"Jason Hribal's Fear of the Animal Planet does a great service in chronicling the resistance of nonhuman animals against the multiplicity of human institutions of exploitation and oppression. It is a timely and vitally important book that promises to dramatically reshape debates in science, law, philosophy, and the burgeoning -- but largely sterile -- field of animal studies. One radical upshot of the book is to extend the notion of agency to nonhuman animals and to show many of them -- such as elephants, tigers, and orcas -- to be political in their revolt against human oppression. Moreover, humanists and leftists of all stripes, cannot, without embarrassment, persist in reducing nonhuman animals to the status of objects while restricting the discourse of intentionality, rebellion, autonomy, and liberation to human actors only. In addition, "animal advocates" will have to check their own historical biases and speciesist distortions upon learning that moral progress and the animal ethics paradigm shift was not brought about solely through their own campaigns. Progressive change is also driven by nonhuman animals themselves in their revolt against their captors and in the evolving awareness in human society their resistance precipitates. Unfortunately, as fascinating and chronic as their self-liberation struggles have been throughout the world -- in zoos, circuses, and other exploitative institutions -- their defiance to human supremacism cannot amount to a revolution without the organized radical politics of enlightened and militant sectors of humanity. The fate of nonhuman animal species continues to hang on whether or not humans can overcome the violent proclivities of their own animality and dismantle the omnicidal machines of global capitalism. This book, however, takes us far in the right direction toward grasping the complexity of nonhuman animals' emotions, minds, and social life such that we can recognize them as political agents and shapers of history in their own right."—Dr. Steven Best, Associate Professor of Philosophy, University of Texas, El Paso, co-editor of Terrorists or Freedom Fighters: Reflections on the Liberation of Animals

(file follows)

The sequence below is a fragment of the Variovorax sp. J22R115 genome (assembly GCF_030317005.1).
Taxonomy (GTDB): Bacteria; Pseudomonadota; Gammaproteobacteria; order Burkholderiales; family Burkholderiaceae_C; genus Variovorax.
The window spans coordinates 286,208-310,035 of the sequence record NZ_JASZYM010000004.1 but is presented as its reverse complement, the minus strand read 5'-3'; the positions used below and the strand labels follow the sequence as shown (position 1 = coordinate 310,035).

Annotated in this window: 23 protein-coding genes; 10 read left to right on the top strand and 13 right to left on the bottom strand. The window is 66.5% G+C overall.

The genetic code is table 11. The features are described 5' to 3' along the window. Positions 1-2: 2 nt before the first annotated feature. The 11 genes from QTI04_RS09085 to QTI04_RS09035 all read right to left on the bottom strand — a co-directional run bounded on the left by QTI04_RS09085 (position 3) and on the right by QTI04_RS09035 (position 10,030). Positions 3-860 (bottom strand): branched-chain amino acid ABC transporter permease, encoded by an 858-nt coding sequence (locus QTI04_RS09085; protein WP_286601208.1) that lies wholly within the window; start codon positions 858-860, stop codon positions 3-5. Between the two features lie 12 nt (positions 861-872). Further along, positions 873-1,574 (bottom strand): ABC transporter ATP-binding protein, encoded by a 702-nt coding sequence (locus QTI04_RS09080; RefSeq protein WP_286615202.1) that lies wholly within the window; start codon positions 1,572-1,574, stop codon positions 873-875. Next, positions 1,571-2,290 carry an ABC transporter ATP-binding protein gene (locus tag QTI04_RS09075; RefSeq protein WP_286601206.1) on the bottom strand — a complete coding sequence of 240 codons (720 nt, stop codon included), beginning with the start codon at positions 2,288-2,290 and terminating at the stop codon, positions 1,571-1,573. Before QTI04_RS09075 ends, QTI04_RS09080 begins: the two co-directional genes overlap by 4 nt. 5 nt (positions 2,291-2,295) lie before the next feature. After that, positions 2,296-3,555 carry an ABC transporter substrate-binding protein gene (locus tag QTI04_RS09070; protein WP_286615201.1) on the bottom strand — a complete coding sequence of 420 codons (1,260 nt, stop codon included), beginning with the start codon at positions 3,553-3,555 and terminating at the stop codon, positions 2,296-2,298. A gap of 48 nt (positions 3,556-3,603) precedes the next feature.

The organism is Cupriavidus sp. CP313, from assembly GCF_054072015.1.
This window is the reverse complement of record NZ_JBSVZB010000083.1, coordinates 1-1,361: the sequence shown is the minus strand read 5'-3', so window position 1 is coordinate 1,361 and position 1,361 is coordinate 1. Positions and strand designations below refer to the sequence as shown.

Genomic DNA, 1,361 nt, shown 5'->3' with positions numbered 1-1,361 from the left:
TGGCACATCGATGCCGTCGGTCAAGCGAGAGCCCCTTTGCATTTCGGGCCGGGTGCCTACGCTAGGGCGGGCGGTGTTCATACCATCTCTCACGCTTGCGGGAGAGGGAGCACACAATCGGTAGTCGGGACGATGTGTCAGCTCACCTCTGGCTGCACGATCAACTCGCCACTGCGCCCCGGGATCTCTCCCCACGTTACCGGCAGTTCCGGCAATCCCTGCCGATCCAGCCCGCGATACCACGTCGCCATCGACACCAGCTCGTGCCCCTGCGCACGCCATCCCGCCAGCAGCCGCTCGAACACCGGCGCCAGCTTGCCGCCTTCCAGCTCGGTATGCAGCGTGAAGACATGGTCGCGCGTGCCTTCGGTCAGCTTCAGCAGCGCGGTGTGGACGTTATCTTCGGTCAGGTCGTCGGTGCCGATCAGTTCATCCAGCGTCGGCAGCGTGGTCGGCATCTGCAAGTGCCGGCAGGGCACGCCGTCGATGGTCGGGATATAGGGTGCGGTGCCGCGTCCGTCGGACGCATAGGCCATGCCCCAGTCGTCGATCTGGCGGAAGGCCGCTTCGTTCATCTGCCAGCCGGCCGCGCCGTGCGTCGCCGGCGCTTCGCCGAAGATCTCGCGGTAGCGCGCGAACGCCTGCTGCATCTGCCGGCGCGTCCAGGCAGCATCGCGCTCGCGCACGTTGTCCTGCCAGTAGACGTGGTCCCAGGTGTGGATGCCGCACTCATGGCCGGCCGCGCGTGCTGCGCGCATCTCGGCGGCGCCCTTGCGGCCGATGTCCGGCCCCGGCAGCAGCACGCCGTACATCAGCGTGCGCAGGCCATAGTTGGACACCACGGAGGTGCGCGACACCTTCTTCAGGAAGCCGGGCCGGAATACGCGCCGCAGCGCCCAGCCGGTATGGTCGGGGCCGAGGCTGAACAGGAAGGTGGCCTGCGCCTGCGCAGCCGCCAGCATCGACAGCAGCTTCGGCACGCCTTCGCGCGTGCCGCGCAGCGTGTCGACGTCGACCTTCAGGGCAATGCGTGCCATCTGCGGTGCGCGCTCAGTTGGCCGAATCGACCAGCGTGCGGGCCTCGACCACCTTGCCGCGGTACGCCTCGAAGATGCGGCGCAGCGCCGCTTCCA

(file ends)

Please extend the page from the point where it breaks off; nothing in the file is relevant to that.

"Zoos, Circuses and Guantanamo Bay...Beatened, whiped and shot! Oh why?! Jason Hribal exposes the perverted species we really are. Life, liberty and the pursuit of happiness is but a dream. Especially for our fellow beings."—Allison Lance, director Galapagos Preservation Society